have any obligations to the old landlord. We can
only obey the new landlord!
"Reckon" on your
new position in Christ (v. 11).
Now what are we to do
with these great truths we have just learned? The
believer is to look upon himself in the light of
this truth. He is to remind himself that he is freed
from the penalty and dominion of sin. He is also to
count upon the fact that he receives his spiritual
life from Christ daily.
The word logizomai
is translated "reckon" (KJV) "count on" (NIV)
"consider" (NASB). Paul says reckon on your position
in Christ (6:11). "Even so consider (reckon, count
on) yourselves to be dead to sin, but alive to God
in Christ Jesus." The present imperative could mean
"do this continually," or "continue doing this." It
is imperative that we have this new mind set.
The word "reckon" means
to calculate, to take into account, to figure, to
count on, consider the fact. Let your mind play on
these truths. Meditate upon them, keep saying to
yourselves, remind yourself of who you are in
Christ. Be constantly counting upon the fact that
you are dead to sin, and alive to God in Christ
Jesus. The secret to holy living is in the mind of
Baptism does not make one
dead to sin and alive to God. That is a spiritual
operation "in Christ Jesus" which is performed by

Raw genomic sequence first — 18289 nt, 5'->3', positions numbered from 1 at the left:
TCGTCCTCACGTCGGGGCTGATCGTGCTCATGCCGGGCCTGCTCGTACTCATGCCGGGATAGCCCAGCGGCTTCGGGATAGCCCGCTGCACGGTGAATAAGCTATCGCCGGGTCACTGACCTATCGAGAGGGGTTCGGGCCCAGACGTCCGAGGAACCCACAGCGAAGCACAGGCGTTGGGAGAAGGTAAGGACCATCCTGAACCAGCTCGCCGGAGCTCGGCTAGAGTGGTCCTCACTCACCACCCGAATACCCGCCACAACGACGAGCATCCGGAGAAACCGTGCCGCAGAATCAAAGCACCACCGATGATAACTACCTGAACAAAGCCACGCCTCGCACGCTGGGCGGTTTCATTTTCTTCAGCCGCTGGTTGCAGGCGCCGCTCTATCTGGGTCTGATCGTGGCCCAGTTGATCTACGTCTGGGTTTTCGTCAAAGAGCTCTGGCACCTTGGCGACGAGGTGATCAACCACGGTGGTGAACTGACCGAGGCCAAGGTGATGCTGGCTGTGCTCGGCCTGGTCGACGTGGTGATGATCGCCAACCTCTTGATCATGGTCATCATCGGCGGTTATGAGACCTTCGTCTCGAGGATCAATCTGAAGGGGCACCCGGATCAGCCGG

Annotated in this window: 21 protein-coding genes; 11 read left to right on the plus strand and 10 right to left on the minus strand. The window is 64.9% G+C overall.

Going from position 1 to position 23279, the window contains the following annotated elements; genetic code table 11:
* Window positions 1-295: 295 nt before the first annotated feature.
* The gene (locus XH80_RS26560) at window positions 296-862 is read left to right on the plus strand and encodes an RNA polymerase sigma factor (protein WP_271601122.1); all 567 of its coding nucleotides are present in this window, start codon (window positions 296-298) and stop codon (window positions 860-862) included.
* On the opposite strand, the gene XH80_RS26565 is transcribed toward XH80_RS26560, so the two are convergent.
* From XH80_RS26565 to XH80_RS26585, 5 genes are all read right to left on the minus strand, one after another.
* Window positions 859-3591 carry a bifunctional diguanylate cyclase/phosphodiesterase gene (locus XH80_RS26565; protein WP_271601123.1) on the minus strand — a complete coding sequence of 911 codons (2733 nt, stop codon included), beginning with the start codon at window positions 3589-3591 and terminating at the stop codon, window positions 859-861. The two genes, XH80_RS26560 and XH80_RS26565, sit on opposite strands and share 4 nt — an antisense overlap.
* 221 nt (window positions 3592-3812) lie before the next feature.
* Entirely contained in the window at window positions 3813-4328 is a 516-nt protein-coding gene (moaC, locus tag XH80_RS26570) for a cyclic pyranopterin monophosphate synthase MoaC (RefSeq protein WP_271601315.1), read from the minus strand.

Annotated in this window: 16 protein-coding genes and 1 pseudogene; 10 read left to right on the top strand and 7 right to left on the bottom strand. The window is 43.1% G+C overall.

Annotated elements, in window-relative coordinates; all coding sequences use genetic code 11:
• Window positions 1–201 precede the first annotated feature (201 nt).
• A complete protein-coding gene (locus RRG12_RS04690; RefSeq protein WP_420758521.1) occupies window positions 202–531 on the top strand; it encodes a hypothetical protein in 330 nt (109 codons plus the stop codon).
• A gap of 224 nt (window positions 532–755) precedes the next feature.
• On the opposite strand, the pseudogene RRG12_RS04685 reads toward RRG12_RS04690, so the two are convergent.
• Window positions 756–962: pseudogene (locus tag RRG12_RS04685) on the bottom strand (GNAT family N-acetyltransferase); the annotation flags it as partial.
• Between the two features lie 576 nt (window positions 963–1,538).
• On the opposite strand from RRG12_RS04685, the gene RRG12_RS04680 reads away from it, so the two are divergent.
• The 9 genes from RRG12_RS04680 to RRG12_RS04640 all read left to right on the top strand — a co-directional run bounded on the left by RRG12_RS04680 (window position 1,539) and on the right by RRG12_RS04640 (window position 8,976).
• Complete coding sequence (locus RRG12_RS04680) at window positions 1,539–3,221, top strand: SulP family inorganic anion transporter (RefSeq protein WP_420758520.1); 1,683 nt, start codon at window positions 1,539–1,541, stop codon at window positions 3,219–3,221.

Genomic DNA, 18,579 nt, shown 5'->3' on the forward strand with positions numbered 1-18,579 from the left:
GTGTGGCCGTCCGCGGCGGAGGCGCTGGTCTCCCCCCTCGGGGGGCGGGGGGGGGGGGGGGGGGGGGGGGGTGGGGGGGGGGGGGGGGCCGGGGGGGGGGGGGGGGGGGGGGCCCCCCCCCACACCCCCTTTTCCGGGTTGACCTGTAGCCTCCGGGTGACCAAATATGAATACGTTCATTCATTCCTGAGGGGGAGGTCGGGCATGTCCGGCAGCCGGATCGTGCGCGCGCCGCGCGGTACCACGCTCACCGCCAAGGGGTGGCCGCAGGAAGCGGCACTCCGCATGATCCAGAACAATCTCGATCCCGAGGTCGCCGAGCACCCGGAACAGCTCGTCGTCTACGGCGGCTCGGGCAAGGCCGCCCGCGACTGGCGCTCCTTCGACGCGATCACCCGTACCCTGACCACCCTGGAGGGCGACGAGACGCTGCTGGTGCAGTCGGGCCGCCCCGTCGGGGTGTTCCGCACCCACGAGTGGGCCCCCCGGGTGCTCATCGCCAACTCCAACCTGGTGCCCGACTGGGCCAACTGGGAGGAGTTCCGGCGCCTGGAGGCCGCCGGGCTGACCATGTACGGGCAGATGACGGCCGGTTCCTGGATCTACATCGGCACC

the Holy Spirit. It is only pictured by baptism.
Paul makes a plea by using the symbol to live up to
the ideal of the baptized life.
Here are the facts Paul
says. Christ paid your penalty; Christ set you free;
live it up! Walk in the newness of life! You are
dead to sin; you are alive to God; you are free to
live. How can you blow it?
Leon Morris helps us the
grasp this great truth. " . . . Paul is arguing that
his readers should come to see the truth of their
situation. Christ's death and resurrection has
altered their position, and they should live in
accordance with the new reality . . . The present
tense points to a continuing process; this goes on
throughout the Christian life. The believer is to
take seriously his death with Christ (v. 8) and
Christ's death to sin (v. 10). Since Christ died to
sin and since the believer is dead with Christ, the
believer is dead to sin and to recognize the fact of
that death. This does not mean he is immune to
sinning. Paul does not say that sin is dead but that
the believer is to count himself as dead to it." The
sin of the unbeliever is that of a slave to sin,
whereas the believer has been set free. Morris
continues, "Paul tells him that he is to recognize
that where sin is concerned he is among the dead. He
has been delivered from its dominion. And death is
permanent. Once united to Christ he must count
himself as dead to the reign of sin forever. He is
to reckon also that he is alive to God. . . . God
sees us not as we are 'in ourselves' but as we are
'in Christ'" (Leon Morris The Epistle to the
Romans, pp. 256, 257).
I can hear someone
saying. Yeah but I don't feel dead to sin! Feelings
don't have anything to do with it. It is a judicial